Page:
What is the hardest part about the feedback?

What can I learn from this?

How might this feedback, even if delivered imperfectly, help me become a better leader and person? 

Consider reframing feedback as an opportunity to see ourselves through another’s eyes and expand our self-understanding.

As Alexander and I spent time together, he learned to notice what he was feeling when someone offered him feedback. Rather than reacting harshly towards himself and others, he learned to acknowledge what emotions were coming up and sit with the feelings long enough for the initial sting to pass. Giving himself this moment to pause allowed him to tap into curiosity – both about his own reaction and the other person’s experience. This enabled him to make sense of the feedback in a meaningful way, allowing him to actually build relationships with people rather than pushing them away. 

In my own case, I took the nugget of gold from the feedback I received and began experimenting with a couple of new behaviors related to the feedback the person offered. As I did so, I was able to shift from an angry and defensive posture toward her to one of curiosity, compassion, and appreciation.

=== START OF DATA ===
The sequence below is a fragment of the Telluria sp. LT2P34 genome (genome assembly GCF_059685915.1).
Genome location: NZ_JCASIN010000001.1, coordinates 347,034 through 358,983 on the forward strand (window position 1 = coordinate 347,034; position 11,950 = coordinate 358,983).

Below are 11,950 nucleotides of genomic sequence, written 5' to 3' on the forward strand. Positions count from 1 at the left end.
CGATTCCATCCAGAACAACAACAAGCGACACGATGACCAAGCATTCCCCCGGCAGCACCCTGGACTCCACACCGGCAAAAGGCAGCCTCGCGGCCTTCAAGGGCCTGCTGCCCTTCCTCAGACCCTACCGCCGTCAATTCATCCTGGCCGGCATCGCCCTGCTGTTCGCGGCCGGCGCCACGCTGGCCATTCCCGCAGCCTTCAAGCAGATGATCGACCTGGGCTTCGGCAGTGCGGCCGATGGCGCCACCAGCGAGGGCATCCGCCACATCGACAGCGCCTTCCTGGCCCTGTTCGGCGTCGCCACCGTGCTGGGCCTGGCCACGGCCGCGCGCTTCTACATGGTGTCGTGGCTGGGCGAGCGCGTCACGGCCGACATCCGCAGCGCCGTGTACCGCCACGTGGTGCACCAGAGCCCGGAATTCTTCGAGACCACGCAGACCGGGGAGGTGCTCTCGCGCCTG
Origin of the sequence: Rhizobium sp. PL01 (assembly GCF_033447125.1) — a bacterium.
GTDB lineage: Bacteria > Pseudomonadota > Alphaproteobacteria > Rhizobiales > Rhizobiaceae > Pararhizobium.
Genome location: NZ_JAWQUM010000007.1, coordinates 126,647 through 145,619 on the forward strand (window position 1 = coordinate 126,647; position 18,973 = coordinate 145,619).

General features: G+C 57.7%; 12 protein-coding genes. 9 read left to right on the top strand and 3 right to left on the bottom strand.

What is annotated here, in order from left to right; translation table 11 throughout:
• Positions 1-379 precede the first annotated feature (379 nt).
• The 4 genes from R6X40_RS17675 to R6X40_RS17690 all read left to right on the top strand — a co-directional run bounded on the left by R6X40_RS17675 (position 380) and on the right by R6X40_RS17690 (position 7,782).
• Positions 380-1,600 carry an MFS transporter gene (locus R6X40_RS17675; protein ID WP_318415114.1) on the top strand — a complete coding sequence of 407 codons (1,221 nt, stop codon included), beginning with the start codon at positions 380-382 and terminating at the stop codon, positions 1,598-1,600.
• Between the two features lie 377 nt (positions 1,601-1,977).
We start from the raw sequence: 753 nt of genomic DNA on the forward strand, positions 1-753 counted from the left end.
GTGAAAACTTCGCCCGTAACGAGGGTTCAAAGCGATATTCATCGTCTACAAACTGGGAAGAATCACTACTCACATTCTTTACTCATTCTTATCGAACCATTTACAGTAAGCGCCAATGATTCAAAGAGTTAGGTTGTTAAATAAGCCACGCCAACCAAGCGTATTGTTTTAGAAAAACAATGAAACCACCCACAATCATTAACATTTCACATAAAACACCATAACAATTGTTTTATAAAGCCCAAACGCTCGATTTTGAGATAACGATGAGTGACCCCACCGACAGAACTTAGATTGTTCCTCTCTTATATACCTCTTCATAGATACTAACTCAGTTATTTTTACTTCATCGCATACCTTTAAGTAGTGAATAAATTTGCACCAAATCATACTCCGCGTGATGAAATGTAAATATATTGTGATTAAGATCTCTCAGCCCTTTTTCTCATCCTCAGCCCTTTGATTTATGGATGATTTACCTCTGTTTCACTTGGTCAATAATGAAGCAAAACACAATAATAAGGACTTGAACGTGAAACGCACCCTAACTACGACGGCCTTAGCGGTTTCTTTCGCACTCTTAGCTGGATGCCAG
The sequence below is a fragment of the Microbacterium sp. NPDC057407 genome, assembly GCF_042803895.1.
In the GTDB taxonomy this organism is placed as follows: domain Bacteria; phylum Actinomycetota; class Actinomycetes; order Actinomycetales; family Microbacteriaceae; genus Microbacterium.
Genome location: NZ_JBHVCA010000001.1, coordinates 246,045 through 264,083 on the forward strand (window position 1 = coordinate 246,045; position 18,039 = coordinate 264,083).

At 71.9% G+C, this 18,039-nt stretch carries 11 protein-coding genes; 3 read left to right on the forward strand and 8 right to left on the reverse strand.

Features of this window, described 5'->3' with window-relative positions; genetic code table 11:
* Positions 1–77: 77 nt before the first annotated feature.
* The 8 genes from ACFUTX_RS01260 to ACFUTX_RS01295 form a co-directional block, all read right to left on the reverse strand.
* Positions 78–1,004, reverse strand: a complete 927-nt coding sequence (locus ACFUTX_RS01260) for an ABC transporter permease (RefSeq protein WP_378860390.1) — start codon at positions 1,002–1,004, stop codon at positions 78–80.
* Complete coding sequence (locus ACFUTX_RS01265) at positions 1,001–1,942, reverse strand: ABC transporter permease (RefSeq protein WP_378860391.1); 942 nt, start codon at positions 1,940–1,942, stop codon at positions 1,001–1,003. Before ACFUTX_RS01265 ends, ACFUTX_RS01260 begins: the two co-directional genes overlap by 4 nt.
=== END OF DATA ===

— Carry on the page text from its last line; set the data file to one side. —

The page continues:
Of course, not all feedback is created equal. Some may be misguided or stem from ulterior motives. As leaders, we also need to be discerning about feedback, considering its source, context, and alignment with our values and goals. But even in cases of misdirected feedback, there is an opportunity to practice empathy, assertiveness, and clear communication.

Embracing feedback on our journey into growth

Ultimately, our ability to receive feedback gracefully is a muscle that requires consistent exercise. It requires vulnerability, humility, and a commitment to lifelong learning. As we strengthen this muscle, we not only enhance our own leadership capacity—we also model for others a healthy approach to growth and development.